Greater digitisation coupled with the effects of the pandemic have profoundly impacted consumer behaviour around financial services, according to a new YouGov report. The research, which spans 18 international markets and captures responses from over 20,000 individuals, offers valuable global insights into evolving trends in the financial services industry. We’ve condensed the report’s five most compelling takeaways below:
Buy Now, Pay Later (BNPL) is the industry’s biggest disrupter
The report identifies BNPL as a major disruptor to the global financial industry’s current landscape, with adoption significantly higher among the 25-34 age group. Although YouGov suggest that greater uptake from younger consumers could be attributed to certain attitudes towards money – such as less discomfort with personal debt and less financial security. You have to wonder whether thes consumers are aware they are taking on debt and the repercussions this may cause. BNPL schemes are often positioned as convenient and fast payment services at check out. However, by generating profits from merchant deals instead of the traditional model of applied interest on purchases, it’s clear why BNPL is attractive.
Contactless is hot on the heels of cash
Cash remains king globally, but contactless in-store payment methods – cards or smart devices – are fast closing in. The global average from the sample reported 59% cash use in the three-month reporting period, compared to 52% contactless. Denmark leads the way in favouring non-cash payment methods by a 20% gap in favour of contactless, with the UK, Canada and Sweden ranking as the next biggest non-cash consumers. Of all the European countries included in the report, Germany shows the most resistance to contactless, with France striking a balance of equal cash to contactless payments. While everyone agreed that tech will eventually replace cash as a method of payment, globally the 55+ age group has the largest uptake of contactless payment, at 63%.
Crypto curiosity is on the rise
Investment in cryptocurrency is growing – but it has a long way to go before it meaningfully rivals mainstream financial services. The report shows that crypto attracts younger, high earners and risk takers, while older age groups appear much more crypto-averse. YouGov suggests this could be down to lack of trust for its famously volatile nature; issues around confidence in using tech; or even more lifespan “horizon” among younger investors to absorb potential losses.
Interestingly, non-Western economies are significantly more confident with investing in crypto: 17% of the Indonesian market sample reported to hold cryptocurrency at the time of the research, alongside 16% in India, 15% in UAE, and compared to 6% in the UK and Germany, and just 3% in France.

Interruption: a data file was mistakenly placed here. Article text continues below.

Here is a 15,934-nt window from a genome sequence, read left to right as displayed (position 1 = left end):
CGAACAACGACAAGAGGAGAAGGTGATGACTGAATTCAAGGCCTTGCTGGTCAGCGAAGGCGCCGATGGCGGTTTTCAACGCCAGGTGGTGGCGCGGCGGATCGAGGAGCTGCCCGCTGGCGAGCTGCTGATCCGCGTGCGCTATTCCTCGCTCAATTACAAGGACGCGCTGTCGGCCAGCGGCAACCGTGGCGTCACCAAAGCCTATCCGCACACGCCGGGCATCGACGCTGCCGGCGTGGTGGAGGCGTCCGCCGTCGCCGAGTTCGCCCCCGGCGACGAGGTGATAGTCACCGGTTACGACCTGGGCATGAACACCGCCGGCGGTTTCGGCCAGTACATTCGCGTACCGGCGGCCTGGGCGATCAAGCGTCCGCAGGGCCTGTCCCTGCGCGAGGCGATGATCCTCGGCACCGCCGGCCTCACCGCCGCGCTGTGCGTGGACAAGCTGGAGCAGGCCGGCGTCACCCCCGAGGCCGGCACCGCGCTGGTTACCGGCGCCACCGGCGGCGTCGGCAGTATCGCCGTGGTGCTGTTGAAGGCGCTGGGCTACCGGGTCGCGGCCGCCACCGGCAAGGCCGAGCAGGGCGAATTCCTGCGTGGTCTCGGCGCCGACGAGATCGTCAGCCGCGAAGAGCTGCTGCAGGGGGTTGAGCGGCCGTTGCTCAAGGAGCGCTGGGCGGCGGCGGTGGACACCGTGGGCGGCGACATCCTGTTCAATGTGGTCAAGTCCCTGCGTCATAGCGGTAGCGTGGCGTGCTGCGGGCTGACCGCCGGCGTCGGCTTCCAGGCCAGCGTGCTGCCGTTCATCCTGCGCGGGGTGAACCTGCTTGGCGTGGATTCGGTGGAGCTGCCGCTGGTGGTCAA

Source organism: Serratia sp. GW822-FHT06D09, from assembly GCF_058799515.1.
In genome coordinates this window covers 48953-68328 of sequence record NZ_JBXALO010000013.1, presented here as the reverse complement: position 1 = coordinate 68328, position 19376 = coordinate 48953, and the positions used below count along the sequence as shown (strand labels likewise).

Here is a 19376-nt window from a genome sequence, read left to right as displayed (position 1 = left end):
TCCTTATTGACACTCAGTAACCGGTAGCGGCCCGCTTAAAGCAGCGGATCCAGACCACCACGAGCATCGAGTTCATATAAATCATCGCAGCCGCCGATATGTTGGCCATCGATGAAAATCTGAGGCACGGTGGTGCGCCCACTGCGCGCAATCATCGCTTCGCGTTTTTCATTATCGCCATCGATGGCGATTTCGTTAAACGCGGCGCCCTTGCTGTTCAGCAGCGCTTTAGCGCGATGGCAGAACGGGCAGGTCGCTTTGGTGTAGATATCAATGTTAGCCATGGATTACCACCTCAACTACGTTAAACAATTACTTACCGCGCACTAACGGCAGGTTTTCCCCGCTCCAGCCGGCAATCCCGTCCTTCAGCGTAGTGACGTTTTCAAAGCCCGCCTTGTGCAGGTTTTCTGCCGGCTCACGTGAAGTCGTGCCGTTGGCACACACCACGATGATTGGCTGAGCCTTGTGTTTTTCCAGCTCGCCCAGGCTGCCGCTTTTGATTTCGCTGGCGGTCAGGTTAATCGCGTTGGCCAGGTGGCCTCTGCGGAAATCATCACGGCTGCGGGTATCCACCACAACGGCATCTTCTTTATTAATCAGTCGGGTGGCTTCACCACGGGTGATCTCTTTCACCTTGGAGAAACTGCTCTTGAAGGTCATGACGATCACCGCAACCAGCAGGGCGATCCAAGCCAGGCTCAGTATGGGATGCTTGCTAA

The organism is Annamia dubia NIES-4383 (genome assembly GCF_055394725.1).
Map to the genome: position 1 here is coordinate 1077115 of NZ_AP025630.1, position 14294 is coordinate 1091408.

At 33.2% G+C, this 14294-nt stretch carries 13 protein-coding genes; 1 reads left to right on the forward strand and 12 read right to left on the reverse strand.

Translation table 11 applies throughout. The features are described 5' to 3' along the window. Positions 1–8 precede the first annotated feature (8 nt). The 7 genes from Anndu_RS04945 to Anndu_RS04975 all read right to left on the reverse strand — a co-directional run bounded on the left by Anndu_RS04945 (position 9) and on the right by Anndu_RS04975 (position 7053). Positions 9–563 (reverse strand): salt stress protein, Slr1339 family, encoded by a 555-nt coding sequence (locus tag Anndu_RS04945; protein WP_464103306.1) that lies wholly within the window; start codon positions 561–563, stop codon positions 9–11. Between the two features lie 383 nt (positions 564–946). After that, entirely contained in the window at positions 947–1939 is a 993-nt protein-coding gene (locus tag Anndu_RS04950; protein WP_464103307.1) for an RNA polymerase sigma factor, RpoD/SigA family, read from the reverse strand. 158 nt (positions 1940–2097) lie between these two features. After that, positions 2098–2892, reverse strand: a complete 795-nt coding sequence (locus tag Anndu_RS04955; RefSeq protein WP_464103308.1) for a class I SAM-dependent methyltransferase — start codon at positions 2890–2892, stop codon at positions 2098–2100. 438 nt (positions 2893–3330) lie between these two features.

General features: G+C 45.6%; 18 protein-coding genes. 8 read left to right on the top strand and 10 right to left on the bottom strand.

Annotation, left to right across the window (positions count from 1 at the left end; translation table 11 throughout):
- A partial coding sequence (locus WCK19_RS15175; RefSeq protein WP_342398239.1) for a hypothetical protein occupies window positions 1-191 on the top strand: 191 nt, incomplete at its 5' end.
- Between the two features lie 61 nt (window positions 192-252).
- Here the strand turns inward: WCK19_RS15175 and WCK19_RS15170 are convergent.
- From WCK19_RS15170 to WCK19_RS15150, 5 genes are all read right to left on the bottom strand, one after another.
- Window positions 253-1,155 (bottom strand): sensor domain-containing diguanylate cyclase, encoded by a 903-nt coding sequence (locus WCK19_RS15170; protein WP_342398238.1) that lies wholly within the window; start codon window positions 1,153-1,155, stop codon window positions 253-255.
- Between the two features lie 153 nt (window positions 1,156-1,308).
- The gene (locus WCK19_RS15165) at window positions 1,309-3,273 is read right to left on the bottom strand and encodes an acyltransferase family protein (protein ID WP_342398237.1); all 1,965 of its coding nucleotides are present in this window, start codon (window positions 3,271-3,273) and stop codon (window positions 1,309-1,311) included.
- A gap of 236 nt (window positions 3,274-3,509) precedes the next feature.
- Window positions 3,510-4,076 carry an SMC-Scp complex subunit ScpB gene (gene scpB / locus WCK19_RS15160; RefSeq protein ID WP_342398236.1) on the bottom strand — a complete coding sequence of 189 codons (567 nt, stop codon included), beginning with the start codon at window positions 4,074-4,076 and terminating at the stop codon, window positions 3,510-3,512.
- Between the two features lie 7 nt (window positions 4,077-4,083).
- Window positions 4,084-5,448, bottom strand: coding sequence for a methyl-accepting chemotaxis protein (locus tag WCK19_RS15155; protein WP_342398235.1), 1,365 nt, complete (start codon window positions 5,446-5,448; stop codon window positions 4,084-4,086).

Sustainable investment is a Gen Z priority and arguably a priority for everyone else too.
The likes of green bonds, and investments that have positive ESG impact is up by 4% on the last 12 months. Not so surprisingly, Gen Z, the “audience of the future” (as YouGov calls them) show the most interest in climate-positive investment decisions. Globally, net agreement was high around the question of whether financial services have an important role to play in influencing sustainability worldwide – overall, 44% of the participants in the research aligned with this idea. Every study and research piece we have read from the last 5 (maybe 10) years highlights the same thing: Everyone is interested in sustainability and the impact investments make on the wider world. So can we finally put this idea to bed that it’s not for all and just get on with making better decisions?
Data security is a hot topic
With more and more moves within the industry to convert financial services and products online and in-app-only, it’s impossible to overlook growing anxiety around data security. A staggering 83% of global consumers expressed concerns around using functions such as digital wallets, crypto, or online-only banks. Identity theft and data security was a primary issue for 43%, and 40% were uncomfortable with a perceived absence of person-to-person customer service options for internet-only services. These meaty figures from the report clearly demonstrate that there’s still a long way to go in removing barriers to digital services, and galvanising customer reassurance.
Overall, there is much transformation and fragmentation in the financial services industry, and this is likely to accelerate as competition between traditional industry players and new market entrants intensifies.
If you’d like to chat about anything you have read today, or more generally about how we can help you with your financial services brand, drop me an email.